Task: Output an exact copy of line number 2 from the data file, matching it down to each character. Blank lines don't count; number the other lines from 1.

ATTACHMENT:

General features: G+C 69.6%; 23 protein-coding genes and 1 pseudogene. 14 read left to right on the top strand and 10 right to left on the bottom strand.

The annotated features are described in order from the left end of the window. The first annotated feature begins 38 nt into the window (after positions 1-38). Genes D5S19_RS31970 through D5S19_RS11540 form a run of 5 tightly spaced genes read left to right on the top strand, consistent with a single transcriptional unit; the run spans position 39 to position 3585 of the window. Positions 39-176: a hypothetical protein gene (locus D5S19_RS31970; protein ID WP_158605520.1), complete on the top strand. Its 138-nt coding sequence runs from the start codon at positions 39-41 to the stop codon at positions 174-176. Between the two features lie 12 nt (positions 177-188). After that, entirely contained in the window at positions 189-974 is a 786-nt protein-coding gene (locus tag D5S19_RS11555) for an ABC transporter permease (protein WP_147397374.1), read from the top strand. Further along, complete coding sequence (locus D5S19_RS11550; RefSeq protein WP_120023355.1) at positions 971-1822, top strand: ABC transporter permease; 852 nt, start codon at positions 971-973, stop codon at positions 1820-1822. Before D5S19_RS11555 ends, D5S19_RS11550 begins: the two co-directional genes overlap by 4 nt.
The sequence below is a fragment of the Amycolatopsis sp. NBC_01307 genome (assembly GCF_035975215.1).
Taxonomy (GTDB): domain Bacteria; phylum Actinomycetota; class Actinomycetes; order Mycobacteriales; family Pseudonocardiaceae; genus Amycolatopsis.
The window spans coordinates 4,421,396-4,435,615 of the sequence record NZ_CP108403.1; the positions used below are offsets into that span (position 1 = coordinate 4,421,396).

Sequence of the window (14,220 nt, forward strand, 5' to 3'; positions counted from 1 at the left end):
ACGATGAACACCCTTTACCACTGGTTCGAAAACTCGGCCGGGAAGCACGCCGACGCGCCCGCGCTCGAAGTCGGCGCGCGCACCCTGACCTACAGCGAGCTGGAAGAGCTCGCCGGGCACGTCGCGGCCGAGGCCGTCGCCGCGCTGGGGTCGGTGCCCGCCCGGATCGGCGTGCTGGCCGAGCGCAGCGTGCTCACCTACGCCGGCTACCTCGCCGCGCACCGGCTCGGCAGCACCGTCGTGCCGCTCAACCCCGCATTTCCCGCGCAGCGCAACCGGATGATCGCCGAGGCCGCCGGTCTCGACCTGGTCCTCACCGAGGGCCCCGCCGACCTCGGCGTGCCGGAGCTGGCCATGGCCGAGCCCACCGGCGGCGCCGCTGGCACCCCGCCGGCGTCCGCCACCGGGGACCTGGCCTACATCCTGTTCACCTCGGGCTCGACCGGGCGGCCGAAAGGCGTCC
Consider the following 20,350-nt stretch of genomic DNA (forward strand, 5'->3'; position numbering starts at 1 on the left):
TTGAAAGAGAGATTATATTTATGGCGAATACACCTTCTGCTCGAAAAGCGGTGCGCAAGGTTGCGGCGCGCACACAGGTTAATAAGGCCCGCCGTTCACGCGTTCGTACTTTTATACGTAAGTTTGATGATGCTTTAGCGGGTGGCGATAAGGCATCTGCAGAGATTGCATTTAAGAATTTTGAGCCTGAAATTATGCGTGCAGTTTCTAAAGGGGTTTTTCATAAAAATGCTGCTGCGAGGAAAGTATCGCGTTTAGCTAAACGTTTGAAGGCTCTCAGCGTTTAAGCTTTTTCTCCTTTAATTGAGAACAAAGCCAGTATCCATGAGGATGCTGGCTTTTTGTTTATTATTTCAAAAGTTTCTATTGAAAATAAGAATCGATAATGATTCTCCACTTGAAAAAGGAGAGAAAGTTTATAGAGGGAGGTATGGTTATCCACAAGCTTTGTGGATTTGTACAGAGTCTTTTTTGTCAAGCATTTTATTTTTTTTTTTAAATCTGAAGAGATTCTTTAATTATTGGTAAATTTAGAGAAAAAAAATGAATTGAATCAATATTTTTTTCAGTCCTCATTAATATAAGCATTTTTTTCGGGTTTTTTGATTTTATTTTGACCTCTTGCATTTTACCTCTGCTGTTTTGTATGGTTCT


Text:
The annotated features are described in order from the left end of the window. The first annotated feature begins 38 nt into the window (after positions 1-38). Genes D5S19_RS31970 through D5S19_RS11540 form a run of 5 tightly spaced genes read left to right on the top strand, consistent with a single transcriptional unit; the run spans position 39 to position 3585 of the window. Positions 39-176: a hypothetical protein gene (locus D5S19_RS31970; protein ID WP_158605520.1), complete on the top strand. Its 138-nt coding sequence runs from the start codon at positions 39-41 to the stop codon at positions 174-176. Between the two features lie 12 nt (positions 177-188). After that, entirely contained in the window at positions 189-974 is a 786-nt protein-coding gene (locus tag D5S19_RS11555) for an ABC transporter permease (protein WP_147397374.1), read from the top strand. Further along, complete coding sequence (locus D5S19_RS11550; RefSeq protein WP_120023355.1) at positions 971-1822, top strand: ABC transporter permease; 852 nt, start codon at positions 971-973, stop codon at positions 1820-1822. Before D5S19_RS11555 ends, D5S19_RS11550 begins: the two co-directional genes overlap by 4 nt.